Scientists accidentally bred a strange hybrid of two endangered fish

One would think that at least 184 million years of evolution on completely separate continents would be enough to make two species of fish sexually incompatible.

That was the assumption of scientists in Hungary when they placed sperm from an American oarfish near the eggs of a Russian sturgeon in the laboratory.

The idea was to get the endangered sturgeon eggs to reproduce asexually through a process called gynegenesis, which requires the presence of sperm without the introduction of any actual DNA.

The process clearly did not go as planned. It appears that the DNA was transferred after all, which inadvertently resulted in a new variety of fish known as the “big shot”.

These strange-looking creatures are a strange mixture of two very different-looking species, which could never have had contact if humans had not intervened.

Russian sturgeons feed along the soils of seas, lakes and rivers in Eastern Europe, Serbia and the Middle East. They are not found in the United States, even as an introduced species.

As the name implies, the American spoonbill can be found in the rivers of the United States, using its unusually long, paddle-shaped snouts to dig for food in the mud.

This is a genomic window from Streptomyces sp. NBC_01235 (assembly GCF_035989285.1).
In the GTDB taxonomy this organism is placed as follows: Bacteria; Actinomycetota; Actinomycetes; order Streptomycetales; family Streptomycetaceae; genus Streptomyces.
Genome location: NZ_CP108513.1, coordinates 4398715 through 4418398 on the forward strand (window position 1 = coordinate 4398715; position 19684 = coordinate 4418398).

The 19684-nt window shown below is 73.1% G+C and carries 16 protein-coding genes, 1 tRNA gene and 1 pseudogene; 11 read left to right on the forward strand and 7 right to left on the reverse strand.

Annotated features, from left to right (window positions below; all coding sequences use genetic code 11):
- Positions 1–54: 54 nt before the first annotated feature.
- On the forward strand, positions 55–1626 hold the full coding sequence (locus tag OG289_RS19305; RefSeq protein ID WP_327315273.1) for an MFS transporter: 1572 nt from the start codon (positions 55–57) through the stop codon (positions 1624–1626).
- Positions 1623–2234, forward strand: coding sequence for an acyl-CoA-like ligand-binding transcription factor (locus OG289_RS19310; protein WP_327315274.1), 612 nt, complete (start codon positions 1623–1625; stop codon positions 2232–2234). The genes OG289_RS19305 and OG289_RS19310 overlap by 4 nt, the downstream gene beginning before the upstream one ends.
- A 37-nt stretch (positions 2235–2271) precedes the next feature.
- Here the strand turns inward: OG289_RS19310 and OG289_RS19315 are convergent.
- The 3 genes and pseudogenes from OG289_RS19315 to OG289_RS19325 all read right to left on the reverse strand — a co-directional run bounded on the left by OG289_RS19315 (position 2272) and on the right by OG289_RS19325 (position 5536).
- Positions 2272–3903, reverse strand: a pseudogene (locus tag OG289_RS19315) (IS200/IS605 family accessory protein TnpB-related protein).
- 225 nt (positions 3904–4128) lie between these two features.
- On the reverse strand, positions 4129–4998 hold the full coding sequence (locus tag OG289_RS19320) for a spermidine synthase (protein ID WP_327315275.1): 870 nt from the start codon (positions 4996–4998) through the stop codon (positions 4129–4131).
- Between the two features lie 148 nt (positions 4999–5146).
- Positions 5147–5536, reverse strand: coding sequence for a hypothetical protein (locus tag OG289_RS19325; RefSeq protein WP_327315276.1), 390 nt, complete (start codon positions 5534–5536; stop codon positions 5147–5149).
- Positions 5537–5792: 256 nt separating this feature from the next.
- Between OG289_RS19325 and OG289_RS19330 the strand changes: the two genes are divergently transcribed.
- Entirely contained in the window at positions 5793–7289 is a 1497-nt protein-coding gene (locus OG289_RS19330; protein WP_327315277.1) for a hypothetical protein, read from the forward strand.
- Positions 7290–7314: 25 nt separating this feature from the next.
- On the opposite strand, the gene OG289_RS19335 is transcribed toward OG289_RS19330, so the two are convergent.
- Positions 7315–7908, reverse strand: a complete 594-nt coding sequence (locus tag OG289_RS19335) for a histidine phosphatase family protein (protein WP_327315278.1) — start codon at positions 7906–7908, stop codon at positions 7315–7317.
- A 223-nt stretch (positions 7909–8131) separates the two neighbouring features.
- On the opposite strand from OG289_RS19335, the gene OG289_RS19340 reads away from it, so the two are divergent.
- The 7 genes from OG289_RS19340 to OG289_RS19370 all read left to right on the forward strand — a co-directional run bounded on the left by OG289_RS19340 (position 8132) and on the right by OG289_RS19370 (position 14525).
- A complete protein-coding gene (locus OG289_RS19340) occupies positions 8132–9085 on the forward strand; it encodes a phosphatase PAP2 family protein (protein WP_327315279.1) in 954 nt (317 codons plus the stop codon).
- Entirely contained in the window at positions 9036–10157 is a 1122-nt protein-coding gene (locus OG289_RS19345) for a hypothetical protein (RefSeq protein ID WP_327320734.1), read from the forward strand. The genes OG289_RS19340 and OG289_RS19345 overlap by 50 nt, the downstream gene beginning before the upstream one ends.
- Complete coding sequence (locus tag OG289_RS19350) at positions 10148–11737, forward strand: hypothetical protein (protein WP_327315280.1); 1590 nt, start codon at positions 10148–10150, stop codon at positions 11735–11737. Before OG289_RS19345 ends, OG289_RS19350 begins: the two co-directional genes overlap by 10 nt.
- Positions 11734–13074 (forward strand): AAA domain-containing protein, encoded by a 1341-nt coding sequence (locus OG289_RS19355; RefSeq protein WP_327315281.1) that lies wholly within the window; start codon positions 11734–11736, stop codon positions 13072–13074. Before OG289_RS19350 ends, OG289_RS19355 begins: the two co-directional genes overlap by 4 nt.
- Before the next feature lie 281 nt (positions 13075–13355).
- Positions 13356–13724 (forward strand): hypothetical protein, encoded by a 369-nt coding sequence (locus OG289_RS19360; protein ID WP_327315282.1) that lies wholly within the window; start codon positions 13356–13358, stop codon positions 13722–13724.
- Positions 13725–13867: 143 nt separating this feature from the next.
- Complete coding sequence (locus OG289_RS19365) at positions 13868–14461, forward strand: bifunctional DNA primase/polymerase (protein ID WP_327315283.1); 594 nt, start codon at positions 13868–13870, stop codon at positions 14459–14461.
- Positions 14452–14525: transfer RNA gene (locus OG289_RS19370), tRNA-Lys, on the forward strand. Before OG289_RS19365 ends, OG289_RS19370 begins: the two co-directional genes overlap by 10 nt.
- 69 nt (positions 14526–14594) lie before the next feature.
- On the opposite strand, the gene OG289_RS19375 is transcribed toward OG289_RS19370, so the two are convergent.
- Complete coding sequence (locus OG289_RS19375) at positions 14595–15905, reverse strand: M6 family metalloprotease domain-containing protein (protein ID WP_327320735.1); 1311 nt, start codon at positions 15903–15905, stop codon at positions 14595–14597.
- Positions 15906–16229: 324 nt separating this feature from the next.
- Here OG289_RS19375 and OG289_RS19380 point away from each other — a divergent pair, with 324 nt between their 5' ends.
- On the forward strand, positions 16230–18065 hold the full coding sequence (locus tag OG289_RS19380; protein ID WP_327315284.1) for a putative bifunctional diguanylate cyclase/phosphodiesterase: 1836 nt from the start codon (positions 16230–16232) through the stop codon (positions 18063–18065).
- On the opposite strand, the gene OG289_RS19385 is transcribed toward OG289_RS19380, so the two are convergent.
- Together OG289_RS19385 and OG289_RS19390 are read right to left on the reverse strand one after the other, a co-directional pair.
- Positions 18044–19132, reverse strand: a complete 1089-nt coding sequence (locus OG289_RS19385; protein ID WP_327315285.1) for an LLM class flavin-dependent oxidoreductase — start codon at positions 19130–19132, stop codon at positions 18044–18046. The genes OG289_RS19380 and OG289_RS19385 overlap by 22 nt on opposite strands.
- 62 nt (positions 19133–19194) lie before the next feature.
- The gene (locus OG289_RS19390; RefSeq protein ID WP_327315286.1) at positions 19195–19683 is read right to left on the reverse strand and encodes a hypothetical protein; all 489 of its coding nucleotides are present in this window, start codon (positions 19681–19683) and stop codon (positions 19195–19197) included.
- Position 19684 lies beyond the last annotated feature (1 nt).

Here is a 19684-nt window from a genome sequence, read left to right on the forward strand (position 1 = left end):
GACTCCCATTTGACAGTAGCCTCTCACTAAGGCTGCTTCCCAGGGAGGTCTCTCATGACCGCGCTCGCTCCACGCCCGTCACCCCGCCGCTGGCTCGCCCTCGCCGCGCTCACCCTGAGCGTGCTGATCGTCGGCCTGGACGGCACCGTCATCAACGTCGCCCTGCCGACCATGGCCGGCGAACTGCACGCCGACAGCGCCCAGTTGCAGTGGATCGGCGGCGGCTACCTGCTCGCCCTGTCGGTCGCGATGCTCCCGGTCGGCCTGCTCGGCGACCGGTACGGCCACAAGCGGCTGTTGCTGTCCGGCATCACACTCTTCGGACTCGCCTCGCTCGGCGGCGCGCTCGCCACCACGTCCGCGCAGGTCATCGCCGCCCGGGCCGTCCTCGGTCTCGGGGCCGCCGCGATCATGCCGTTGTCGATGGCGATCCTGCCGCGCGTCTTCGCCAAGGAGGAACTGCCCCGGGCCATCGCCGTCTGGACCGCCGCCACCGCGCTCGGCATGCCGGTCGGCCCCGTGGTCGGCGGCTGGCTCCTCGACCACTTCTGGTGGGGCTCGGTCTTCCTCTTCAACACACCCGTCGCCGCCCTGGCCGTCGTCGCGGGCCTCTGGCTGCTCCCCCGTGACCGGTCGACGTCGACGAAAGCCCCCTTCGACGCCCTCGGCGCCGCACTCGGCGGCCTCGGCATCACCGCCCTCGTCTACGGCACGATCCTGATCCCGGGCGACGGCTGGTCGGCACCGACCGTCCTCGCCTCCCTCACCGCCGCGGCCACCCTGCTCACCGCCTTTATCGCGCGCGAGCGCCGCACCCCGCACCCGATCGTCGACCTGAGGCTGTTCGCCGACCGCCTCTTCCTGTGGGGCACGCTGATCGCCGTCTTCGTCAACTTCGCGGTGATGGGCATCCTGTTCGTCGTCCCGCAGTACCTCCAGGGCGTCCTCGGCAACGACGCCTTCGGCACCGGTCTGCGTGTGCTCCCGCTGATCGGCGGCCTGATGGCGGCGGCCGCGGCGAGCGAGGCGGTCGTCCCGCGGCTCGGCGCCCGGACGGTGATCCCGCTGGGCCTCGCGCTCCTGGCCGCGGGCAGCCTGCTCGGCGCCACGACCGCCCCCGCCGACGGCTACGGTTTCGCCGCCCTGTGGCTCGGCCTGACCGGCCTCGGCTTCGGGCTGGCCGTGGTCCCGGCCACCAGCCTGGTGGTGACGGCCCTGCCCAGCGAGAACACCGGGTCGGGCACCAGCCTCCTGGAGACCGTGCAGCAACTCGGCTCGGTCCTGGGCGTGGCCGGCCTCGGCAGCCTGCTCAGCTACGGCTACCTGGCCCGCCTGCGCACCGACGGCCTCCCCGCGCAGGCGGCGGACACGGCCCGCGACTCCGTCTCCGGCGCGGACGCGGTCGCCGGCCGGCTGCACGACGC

The descendants of these two species look, if possible, even stranger than their parents. Some resemble their mother and resemble their father, with classic sturgeon fins and snouts, along with typical oarfish mouths and appetites.

Others look much more like sturgeons than paddlefish.

“I did a double take when I saw it,” said aquatic ecologist Solomon David The New York Times.

“I just didn’t believe it. I thought, hybridization between sturgeon and oarfish? There’s no way.”

genes 11 00753 g004(Kaldy et al., Genes, 2020)

Above: The image above presents a typical Russian sturgeon; bottom image is of an American oarfish. The two images in the middle present hybrid examples of the two.

It may seem impossible, but as different as these fish look, they have remarkable similarities. Both species are known as living fossils, like crocodiles, because they have changed very little throughout their evolutionary history.

They both shared a common ancestor that lived during the age of dinosaurs, and while that might seem like a long time ago, for these fish that’s a drop in the bucket.

“These phenomena could lead to greater similarity, compatibility and flexibility between sturgeon genomes and allow hybridization between the Russian sturgeon and the American spoonbill fish despite the great geographical, physiological and morphological distances,” the authors argue.

That makes this a discovery, the team adds, as other hybridizations between equally distant taxonomic families have failed.

While these new fish are probably sterile, like other hybrids, they seem to survive at a similar rate to the American spoonbill. Some are still alive and swimming today.

Scientists have no plans to produce more of these hybrid fish, but will continue to study how sturgeon and paddlefish reproduce, in hopes of saving these fish from the brink of extinction.

Today, both fish families are in serious danger. Just this year, the Chinese spoonbill went extinct, and the International Union for Conservation of Nature reports that sturgeon are “critically endangered more than any other group of species.”

Hopefully they are on the right track.

The study was published in Genes.